Extending an interface using inheritance with the keyword extends would work fine but produce a new interface type. This it typically used to add a new subtype which declares a few more methods. A perhaps surprising thing about interfaces and inheritance, is that you can inherit more than one interface (whereas a class only can inherit/extend one single parent class). The problems with multiple inheritance are avoided, since interfaces don't declare concrete methods, and it is not allowed to extend two (or more) interfaces with the same default methods.

If a parent interface declares a constant (variables declared in interfaces implicitly are public static final!), both an extending interface and an implementing class "inherit" the constant, as if it were declared in the class or interface itself.

// Interface1.java
public interface Interface1 {
  int CONSTANT = 666; // implicitly public static final!

  // Java 8 default method:
  public default void print() {
    System.out.println("Interface1");
  }

}

// Interface2.java
public interface Interface2 {
  int NUMBER = 7; // implicitly public static final
  public default void print2() {
    System.out.println("Interface2");
  }
}

// Interface3.java
public interface Interface3 extends Interface1,Interface2 {
  default void printSum() {
    // Interface3 has "inherited" CONSTANT from Interface1 and NUMBER from Interface2
    System.out.println(CONSTANT + NUMBER);
  }
}

// TestInterfaces.java
public class TestInterfaces implements Interface3 {
  public static void main(String[] args) {
    TestInterfaces ti = new TestInterfaces();
    ti.print(); // default method indirectly "inherited" from Interface1 
    ti.print2();// default method indirectly "inherited" from Interface2
    System.out.println(NUMBER);  // NUMBER indirectly "inherited" from Interface2
    ti.printSum(); // default method from Interface3
    System.out.println(CONSTANT);// CONSTANT indirectly "inherited" from Interface1
  }
}

/*
Test-run:
$ javac *.java && java TestInterfaces 
Interface1
Interface2
7
673
666
*/

The only thing which can be overridden (in the sense of the word we use when talking about inheritance and classes) would be default methods (which were introduced in Java 8). If you don't override any default methods from the super interface, you will inherit the default implementations from the super interface. If you redefine the default methods as abstract methods, they will "forget" their default implementations from the super interface and become normal abstract methods as any other abstract methods in an interface.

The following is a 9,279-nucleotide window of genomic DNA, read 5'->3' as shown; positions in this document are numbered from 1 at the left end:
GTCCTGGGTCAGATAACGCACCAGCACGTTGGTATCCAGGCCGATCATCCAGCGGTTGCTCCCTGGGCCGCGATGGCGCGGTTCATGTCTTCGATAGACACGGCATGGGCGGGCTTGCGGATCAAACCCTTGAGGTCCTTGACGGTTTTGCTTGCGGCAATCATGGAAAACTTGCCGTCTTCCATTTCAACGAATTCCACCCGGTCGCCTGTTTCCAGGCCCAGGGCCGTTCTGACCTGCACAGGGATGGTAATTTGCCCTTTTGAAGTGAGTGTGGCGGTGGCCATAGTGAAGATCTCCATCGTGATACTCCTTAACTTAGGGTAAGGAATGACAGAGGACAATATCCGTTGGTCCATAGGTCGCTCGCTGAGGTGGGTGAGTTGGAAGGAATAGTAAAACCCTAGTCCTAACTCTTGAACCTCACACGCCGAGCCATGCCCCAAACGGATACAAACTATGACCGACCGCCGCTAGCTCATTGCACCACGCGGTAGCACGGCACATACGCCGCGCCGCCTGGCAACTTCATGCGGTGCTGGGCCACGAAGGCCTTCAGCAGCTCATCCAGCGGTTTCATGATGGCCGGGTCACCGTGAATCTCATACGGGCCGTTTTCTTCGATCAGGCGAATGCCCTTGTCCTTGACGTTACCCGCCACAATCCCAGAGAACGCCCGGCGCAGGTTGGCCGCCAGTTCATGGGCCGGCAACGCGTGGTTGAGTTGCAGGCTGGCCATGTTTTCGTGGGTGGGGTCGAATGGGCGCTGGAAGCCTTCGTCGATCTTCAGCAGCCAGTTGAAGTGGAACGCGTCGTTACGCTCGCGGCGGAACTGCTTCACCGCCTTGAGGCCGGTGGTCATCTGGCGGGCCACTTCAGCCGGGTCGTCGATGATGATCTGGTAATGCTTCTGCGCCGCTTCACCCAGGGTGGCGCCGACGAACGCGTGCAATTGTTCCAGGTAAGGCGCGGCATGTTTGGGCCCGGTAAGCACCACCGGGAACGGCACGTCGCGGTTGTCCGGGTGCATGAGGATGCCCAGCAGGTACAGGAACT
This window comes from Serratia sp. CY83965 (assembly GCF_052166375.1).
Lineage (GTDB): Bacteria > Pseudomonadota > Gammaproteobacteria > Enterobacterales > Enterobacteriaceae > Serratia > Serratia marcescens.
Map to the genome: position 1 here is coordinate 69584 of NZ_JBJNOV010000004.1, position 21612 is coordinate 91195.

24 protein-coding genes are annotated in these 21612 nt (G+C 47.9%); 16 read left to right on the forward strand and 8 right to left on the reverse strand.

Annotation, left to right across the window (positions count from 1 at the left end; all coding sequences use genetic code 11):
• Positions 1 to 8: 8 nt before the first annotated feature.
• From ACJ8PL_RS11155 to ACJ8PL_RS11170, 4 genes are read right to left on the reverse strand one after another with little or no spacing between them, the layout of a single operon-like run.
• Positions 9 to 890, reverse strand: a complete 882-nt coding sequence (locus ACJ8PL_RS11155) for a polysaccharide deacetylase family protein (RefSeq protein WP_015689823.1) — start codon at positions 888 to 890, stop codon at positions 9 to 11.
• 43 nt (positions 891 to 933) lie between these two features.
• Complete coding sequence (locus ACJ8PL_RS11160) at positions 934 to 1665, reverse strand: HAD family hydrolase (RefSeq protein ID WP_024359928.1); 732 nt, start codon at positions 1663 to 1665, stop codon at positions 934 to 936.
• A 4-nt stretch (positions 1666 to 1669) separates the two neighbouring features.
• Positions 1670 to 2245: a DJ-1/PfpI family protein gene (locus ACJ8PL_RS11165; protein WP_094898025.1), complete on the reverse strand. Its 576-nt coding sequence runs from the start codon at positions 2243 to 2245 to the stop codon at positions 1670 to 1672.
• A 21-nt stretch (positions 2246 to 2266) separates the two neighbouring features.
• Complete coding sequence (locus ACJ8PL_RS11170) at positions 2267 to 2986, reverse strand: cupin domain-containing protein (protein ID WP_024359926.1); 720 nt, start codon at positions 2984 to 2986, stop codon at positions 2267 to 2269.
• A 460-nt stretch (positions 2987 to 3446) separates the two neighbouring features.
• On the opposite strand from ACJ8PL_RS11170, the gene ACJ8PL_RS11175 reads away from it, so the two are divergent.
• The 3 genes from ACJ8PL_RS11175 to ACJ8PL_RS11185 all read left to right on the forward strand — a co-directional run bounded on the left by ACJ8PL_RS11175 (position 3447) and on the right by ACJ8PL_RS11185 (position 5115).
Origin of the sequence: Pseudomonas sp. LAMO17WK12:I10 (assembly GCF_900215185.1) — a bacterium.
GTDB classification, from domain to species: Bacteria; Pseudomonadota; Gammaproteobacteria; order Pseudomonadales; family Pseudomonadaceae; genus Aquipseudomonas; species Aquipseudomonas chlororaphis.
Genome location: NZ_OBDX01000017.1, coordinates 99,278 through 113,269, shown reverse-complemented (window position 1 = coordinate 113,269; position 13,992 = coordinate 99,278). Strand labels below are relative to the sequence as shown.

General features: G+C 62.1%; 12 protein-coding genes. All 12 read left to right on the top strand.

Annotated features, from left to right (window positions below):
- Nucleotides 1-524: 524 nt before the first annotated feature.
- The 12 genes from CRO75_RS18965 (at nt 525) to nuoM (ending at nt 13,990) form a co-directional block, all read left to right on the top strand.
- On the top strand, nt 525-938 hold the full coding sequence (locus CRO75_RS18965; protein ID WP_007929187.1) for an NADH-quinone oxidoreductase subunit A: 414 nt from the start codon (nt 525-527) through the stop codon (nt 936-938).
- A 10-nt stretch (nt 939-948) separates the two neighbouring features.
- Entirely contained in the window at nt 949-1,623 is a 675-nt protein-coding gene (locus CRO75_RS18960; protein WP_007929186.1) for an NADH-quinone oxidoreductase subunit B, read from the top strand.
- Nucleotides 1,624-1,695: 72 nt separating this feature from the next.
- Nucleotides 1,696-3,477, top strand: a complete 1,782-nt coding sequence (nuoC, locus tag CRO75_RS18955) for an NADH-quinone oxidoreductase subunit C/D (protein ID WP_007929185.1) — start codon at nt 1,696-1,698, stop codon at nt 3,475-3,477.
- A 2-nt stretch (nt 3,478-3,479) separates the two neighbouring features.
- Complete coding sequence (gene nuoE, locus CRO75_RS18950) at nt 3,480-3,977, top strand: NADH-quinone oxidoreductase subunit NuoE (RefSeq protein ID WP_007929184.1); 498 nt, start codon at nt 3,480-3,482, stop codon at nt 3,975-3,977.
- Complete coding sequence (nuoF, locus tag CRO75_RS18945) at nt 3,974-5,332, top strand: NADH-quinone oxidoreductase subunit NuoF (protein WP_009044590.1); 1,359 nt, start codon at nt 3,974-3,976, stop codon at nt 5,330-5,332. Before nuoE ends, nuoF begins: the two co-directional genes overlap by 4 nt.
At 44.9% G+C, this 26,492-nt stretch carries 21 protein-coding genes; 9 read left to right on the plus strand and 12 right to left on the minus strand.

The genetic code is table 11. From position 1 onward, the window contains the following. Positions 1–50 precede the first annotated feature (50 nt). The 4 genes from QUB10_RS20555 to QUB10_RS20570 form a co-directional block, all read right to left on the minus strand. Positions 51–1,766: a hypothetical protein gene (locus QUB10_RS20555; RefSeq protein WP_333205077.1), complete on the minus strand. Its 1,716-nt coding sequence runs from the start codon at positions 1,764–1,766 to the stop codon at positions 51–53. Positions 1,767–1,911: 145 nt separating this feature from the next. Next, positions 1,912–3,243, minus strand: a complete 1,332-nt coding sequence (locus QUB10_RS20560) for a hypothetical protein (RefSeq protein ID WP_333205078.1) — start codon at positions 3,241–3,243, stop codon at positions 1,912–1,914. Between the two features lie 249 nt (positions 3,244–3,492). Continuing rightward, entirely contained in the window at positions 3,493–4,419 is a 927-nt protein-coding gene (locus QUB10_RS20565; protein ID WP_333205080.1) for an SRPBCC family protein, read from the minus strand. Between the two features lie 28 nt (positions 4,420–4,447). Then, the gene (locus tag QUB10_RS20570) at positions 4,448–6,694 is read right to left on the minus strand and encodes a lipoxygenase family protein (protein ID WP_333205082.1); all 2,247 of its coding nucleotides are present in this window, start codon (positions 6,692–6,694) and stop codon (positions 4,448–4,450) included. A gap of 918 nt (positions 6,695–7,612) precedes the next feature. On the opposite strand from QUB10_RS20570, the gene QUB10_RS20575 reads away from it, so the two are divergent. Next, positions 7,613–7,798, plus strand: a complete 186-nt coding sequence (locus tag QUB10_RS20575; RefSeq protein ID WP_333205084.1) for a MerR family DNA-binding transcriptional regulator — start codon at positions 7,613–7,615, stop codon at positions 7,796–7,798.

If you are not using Java 8 (or later), you don't have default methods, so you cannot try this without installing Java 8 or later.

One last thing

We thought we'd mention one last thing about interfaces. Since interfaces nowadays can have static methods, the following is actually possible:

public interface IMain {
  public static void main(String[] args) {
    System.out.println("Hello no class");
  }
}

And thus, you may:

$ javac IMain.java && java IMain
Hello no class
$

This of course makes it more challenging for us teachers to talk about interfaces and classes. To say that you need at least one class to create a Java program isn't true anymore, which is obvious from the above. You need at least one class or one interface, in order to create a Java program.

It is, however, still true that not all classes are used as blueprints for objects. A class declaring just the main method still isn't primarily a blueprint for objects, since such a class wasn't designed with the purpose of creating objects from that very class. It was simply designed for declaring the main method.

Chapters on the topic of Interfaces

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You are now done (after the exercises) with the topic of Interfaces! Congratulations, and keep up the good work!

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The next page has exercises (if any) for this chapter: Interfaces - Rules and syntax - Exercises